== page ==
Understanding & Preventing Distracted Driving
The radio plays your favourite song. You sing along, lightly drumming the steering wheel. You press the brake gently to stop at a red light. As you wait, you take a sip of coffee and take a look at your phone. You listen to an important voicemail as you drive off and finish your commute to work.
Any of these actions are seemingly normal habits you do while driving, perhaps even on a daily basis. Unfortunately these habits distract you more than you think. During any of these quick and simple activities—looking at your phone or drinking coffee—you are driving with the same level of impairment as someone with a blood alcohol content of .125. How does that translate in terms of your chances of crashing? Distracted driving is related to 80% of all crashes in Canada, and in turn, often causes insurance rates to drastically increase.
Read on to learn how distraction affects you while you’re driving and how you can prevent injuring yourself or others.
What Is Distracted Driving?
In the summer of 2014, news disseminated that Halifax police made driving and eating breakfast sandwiches illegal. Since about half of Canadians admit to eating behind the wheel, this news gained traction almost immediately. Fortunately for fast food and sandwich-serving purveyors, the new law was a hoax. The police chief who later publicly debunked the prank noted that this joke had a silver lining: it brought to light that distracted driving is not only a critical safety concern for people in Nova Scotia, but that distraction takes many forms.
Often we think of distracted driving as simply texting or talking on the phone. These well-known distractions are exceptionally detrimental to your driving abilities, increasing—by 4 times—the chance of crashing. However, activities like reading a map, fiddling with a GPS device and fixing your hair in the rearview mirror can all distract you just as much as texting or talking on the phone.
If you have been searching through an electronic portable device like an iPod or MP3 player to find a song, then you are not watching the road—even if it’s for a split second. The same goes for talking to passengers, petting your dog or addressing your children in the backseat. Fatigue is another contributing factor to distraction. These minor changes in attention keep you from fully focusing on driving.
According to the Insurance Bureau of Canada, 80% of crashes and 65% near-crashes happen because the driver is distracted within 3 seconds of the incident. The following explains the types of distractions that drivers experience and who these distractions affect most.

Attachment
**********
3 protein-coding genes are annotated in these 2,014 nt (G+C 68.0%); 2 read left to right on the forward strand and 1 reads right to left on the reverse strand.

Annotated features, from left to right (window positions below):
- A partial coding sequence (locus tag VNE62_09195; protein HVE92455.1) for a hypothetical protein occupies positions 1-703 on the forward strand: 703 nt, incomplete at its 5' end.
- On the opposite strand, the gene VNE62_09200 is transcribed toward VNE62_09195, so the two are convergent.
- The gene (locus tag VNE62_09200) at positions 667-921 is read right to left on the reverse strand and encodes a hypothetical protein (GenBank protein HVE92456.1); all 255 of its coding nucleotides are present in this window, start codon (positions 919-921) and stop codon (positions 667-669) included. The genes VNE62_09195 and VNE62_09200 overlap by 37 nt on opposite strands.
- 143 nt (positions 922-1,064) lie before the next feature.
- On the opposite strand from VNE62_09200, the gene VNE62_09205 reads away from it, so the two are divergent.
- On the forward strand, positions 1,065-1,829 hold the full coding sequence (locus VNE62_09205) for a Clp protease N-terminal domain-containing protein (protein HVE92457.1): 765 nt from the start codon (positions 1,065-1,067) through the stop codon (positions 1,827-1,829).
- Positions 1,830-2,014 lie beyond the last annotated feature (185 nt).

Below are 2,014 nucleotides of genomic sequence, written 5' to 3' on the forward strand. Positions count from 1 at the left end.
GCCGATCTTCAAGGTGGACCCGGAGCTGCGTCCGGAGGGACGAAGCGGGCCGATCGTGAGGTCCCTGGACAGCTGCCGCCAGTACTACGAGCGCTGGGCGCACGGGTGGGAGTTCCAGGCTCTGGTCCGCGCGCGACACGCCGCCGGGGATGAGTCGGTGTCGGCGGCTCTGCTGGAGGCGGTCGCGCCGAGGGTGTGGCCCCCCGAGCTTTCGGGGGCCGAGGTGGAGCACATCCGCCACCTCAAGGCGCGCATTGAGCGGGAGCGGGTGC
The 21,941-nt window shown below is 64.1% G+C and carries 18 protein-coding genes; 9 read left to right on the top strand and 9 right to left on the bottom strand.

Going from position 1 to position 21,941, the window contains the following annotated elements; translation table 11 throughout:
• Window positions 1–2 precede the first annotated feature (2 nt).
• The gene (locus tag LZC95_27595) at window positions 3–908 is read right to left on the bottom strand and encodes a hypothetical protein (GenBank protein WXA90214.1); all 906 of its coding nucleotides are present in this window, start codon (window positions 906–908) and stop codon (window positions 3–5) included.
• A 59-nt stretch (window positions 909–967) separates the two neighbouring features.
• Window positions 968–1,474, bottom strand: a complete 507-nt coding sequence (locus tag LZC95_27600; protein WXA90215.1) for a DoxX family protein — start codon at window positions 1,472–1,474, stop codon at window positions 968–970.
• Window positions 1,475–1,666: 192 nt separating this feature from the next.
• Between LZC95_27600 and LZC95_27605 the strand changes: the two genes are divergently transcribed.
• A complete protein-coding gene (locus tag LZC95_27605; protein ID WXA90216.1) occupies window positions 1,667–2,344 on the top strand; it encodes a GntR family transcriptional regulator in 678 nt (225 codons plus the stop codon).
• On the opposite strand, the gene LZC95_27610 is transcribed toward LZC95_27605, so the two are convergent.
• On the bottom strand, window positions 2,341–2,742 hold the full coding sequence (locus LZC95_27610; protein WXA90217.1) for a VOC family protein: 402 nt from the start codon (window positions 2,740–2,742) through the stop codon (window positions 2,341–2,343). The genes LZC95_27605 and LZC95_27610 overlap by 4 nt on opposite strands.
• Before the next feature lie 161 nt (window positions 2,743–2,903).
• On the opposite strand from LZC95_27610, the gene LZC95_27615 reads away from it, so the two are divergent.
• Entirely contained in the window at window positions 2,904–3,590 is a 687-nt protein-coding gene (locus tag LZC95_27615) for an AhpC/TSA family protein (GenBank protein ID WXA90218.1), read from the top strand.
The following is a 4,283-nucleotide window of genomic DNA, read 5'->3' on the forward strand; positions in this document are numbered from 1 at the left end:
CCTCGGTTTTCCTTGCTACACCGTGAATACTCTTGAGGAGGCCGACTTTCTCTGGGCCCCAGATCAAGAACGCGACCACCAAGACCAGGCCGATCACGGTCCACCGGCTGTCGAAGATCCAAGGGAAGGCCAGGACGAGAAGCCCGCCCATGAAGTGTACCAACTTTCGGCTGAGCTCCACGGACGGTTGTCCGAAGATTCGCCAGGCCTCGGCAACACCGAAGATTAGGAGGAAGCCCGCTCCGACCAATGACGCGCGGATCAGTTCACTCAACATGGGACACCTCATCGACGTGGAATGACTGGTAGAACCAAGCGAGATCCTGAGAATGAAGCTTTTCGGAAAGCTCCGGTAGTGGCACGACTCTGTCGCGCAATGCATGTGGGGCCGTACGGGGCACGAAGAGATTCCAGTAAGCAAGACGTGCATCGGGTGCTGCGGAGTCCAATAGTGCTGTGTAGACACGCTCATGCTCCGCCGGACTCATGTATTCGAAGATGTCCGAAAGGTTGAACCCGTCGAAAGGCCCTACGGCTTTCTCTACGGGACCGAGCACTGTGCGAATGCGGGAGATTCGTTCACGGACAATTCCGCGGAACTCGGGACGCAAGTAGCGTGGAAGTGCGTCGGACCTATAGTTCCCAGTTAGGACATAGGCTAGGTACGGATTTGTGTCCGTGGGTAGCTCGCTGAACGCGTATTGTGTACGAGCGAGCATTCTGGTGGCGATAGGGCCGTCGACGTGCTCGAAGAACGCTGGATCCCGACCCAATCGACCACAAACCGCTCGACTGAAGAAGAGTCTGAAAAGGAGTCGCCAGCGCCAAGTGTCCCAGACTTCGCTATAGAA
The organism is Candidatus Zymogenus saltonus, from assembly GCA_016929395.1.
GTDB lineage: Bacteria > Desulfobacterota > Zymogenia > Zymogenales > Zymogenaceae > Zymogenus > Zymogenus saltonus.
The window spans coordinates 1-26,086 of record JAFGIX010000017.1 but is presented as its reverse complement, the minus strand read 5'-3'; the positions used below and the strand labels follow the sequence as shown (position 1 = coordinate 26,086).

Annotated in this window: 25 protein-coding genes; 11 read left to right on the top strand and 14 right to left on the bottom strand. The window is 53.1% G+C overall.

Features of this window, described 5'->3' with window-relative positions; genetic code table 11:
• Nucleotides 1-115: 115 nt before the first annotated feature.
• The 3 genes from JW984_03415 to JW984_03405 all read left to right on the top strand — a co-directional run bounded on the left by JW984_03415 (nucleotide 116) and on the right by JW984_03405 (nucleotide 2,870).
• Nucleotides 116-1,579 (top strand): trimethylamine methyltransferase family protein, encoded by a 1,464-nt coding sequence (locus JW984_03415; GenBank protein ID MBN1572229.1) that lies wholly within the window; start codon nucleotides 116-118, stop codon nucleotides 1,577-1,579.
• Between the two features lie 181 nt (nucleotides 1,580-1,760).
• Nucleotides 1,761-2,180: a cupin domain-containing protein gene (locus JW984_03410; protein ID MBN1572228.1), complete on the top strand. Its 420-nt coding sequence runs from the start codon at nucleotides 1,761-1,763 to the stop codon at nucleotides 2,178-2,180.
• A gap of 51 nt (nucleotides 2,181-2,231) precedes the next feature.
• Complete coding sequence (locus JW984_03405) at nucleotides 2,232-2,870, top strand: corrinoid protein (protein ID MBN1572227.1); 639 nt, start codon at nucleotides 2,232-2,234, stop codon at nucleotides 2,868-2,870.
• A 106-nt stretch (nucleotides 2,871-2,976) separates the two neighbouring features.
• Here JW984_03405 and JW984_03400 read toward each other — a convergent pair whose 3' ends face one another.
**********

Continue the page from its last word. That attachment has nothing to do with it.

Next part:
Who Distraction Affects & Why
For drivers under 20 and drivers between the ages of 20 and 29, distractions cause 16% and 13%, respectively, of fatal crashes. Motorcyclists and light truck drivers are distracted more often than any other kind of driver according to Transport Canada. People between the ages of 30 and 39 are most likely to be distracted by their cell phones just before a fatal crash.
There are four kinds of distraction:
- Visual: distractions that take your eyes off the road, like a flashing billboard
- Auditory: distractions that take your focus off sounds of the road, like an ambulance siren
- Cognitive: distractions that take your mind off the road, like an emotionally upsetting situation
- Manual: distractions that take your hands off the road, like picking up a coffee cup
Multiple kinds of distraction can occur at once. Answering your phone arguably combines all 4 types of distraction. You hear the ring (auditory), look away to see who is calling (visual), reach down to get the phone (manual) and divert your attention to the conversation (cognitive).
Learn below how you can avoid these distractions.
How to Prevent Distracted Driving
Like the series of incidents at the beginning of our distracted driving explanation, sometimes you have a routine of fiddling or checking on things as you drive. Here are some tips to prevent distracted driving:
- Pull over when you need to make a call or send a text message.
- Eat before you get in the car, not while driving.
- Explain to passengers that the noise-level in the car needs to be low.
- Fix your music settings, mirrors and seating before you start the car.
- Make playlists in advance to avoid flipping through radio stations or iPod songs.
- Don’t reach for any fallen items.
- Secure pets in the back seat so they won’t move around and distract you.
- If children act up, pull over to talk with them about changing their behavior.
- Don’t look at maps or GPS devices. Listen to GPS directions or review directions before you leave.\
If you avoid distracted driving, you minimize your accident risk and, potentially, your car insurance rate. Thousands of Canadians are taking the Leave the Phone Alone pledge. You can join them by vowing never to text and drive at LeaveThePhoneAlone.ca.